Spark boss Simon Moutter gets kudos on innovation but fluffed it on tax
OPINION: Spark boss Simon Moutter has become quite the populist in recent months, championing vexed issues such as pay, multinational tax avoidance and our investment in innovation.
My marks on his performance:
HIGHER WAGE ECONOMY
Spark says it is making a commitment to a "higher wage economy" by having raised the base wage of all non-commission staff to $40,000 over the past two years.
About 250 Spark staff have received average wage rises of 6 per cent over the past 14 months to bring them over the line, spokeswoman Michelle Baguley says.
READ MORE: Spark raises pay for frontline staff
It's not nothing, and Spark is describing this only as "a start", which suggests there may be more initiatives to come.
But many people will probably be surprised that Spark had any roles paying less than $40,000 to start with.
If you want to see a real commitment to a "higher wage economy", it is surely hard to go past Spark's executive pay, including Moutter's own whopping remuneration package of up to $4.72 million, including possible bonuses.
Even if Moutter only takes home $3m, that's enough to take 250 staff from $40,000 to $52,000 a year.
It can only be positive for a company such as Spark to be talking in terms of being a responsible employer and linking that to minimum pay.
But to get higher marks, Moutter needs explain his views on pay differentials in more detail and tackle the extremes at both ends of the pay scale. 5/10.
MULTINATIONAL TAX AVOIDANCE
Simon Moutter called in June for Google, Facebook and Apple to explain why they didn't pay more tax in New Zealand - a challenge the companies will have laughed off if they bothered to read it.
Unfortunately, the debate on multinational tax has drifted backwards in quality as it has moved further up the public agenda.
Many technology multinationals are exploiting differences between countries' tax laws to rort the system and route billions of dollars of profits to tax havens.
That has undoubtedly influenced how they have structured their international operations.
But there's little to suggest many are cheating significantly in New Zealand, given many of the firms in question have virtually no operations here.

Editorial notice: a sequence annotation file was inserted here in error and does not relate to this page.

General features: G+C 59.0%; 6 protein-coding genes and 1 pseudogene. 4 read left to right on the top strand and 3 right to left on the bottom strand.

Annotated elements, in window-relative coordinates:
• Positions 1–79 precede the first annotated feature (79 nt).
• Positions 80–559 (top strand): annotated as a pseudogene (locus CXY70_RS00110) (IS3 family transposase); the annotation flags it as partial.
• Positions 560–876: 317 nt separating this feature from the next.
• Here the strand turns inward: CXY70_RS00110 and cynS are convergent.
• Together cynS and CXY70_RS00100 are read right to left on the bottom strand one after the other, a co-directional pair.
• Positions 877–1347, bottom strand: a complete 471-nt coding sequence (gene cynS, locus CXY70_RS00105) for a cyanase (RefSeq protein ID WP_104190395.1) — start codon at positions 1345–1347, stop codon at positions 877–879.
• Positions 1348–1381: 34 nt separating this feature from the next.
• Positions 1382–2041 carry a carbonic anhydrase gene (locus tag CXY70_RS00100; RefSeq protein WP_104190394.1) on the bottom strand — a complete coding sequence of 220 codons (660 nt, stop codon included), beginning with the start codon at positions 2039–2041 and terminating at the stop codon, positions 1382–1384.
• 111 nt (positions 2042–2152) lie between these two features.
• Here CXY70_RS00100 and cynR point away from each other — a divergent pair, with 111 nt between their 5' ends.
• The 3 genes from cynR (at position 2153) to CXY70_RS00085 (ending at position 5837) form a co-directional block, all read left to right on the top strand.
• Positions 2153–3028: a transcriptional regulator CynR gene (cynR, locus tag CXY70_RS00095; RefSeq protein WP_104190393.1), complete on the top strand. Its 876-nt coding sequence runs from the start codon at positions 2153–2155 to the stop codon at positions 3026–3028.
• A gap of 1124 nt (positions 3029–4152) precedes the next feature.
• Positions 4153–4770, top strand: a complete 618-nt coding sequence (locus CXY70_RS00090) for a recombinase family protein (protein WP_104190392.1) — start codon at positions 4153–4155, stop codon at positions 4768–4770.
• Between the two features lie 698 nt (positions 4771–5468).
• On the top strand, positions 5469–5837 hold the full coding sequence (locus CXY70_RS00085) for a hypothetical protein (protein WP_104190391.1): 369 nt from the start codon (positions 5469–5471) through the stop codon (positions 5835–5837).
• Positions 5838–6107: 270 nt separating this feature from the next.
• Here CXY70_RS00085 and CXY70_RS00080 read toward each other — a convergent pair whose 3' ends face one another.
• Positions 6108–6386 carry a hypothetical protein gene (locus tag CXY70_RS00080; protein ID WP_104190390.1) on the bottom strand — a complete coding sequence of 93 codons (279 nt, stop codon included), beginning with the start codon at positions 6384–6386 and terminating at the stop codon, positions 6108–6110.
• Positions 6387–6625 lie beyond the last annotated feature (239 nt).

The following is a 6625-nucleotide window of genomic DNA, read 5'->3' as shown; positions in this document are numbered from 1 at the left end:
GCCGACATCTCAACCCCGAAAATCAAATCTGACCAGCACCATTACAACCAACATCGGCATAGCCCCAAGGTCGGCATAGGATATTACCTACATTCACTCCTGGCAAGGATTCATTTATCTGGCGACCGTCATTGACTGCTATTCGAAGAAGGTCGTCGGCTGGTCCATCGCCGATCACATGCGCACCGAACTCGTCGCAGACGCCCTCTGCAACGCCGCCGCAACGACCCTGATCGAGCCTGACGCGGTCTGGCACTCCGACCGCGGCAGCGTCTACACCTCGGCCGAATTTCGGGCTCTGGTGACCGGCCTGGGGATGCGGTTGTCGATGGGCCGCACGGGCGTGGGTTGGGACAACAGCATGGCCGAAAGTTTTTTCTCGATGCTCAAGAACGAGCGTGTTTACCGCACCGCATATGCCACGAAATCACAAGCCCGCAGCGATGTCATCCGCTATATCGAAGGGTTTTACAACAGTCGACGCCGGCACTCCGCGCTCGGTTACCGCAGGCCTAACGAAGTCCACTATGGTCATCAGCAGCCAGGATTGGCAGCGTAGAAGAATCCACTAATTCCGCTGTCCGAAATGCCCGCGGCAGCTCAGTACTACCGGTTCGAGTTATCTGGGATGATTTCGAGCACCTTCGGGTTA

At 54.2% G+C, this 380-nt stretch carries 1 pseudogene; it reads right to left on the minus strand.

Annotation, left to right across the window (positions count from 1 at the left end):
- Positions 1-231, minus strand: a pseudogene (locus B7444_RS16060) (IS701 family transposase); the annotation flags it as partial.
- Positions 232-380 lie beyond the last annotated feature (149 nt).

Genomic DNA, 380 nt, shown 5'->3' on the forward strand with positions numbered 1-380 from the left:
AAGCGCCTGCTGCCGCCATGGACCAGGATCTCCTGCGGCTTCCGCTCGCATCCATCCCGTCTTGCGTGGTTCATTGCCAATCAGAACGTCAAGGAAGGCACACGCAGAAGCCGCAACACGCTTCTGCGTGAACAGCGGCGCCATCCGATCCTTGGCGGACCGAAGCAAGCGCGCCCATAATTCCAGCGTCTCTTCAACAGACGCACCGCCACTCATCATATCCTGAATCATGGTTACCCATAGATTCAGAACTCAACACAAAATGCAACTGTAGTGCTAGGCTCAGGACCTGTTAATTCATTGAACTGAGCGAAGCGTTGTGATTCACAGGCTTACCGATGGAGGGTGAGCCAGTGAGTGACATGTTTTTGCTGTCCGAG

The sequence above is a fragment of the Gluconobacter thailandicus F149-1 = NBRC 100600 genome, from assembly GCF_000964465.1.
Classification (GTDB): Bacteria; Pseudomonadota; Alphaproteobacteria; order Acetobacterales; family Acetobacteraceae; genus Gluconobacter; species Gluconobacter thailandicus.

It is a good and very established principle that companies pay tax in the countries where their economic activities take place.
Firms benefit from locating countries that invest in high standards of health, education and social cohesion, and to the extent that companies choose to base themselves in such countries, that is where they should pay tax.
The OECD is steadily ironing out the issues in the international tax system that have led to "double non-taxation".
Despite appealing for the likes of Google, Apple and Facebook to explain themselves, Moutter ballooned one over the crossbar by failing to back Labour when it called in June for Inland Revenue to exercise the powers it has to discuss companies' tax affairs when faced with public concerns.
Instead, Moutter said the tax department should only comment if it chose to file legal proceedings against a company: 3/10.
After leading a fact-finding trip to Israel, Moutter called on big businesses to get behind a new venture capital fund that would invest at least $100 million in early-stage ventures.
The proposed structure of the fund appears vague at this stage and the goal "aspirational".
Moutter's "challenge" to his fellow business leaders to get behind the country's innovators drew a response from Xero boss Rod Drury.
Drury tweeted that Xero's approach to software partnering had seen "hundreds of new startups leveraging our platform and channels to kick off", making the point perhaps that if Spark was only just turning its mind to supporting the innovation ecosystem then it might be late to the party.
Spark has invested in some innovative ventures, for example through its purchase of Givealittle in 2012, as well as in some greenfield add-on businesses such as internet television venture Lightbox and "big data" company Qrious.
Regardless of what becomes of the big business innovation fund – or any arguments about who has pulled their weight to date – Moutter is within his rights to point out that the country benefits from having one major telecommunications firm in local-ownership whose fortunes are completely tied to that of the country: 7/10.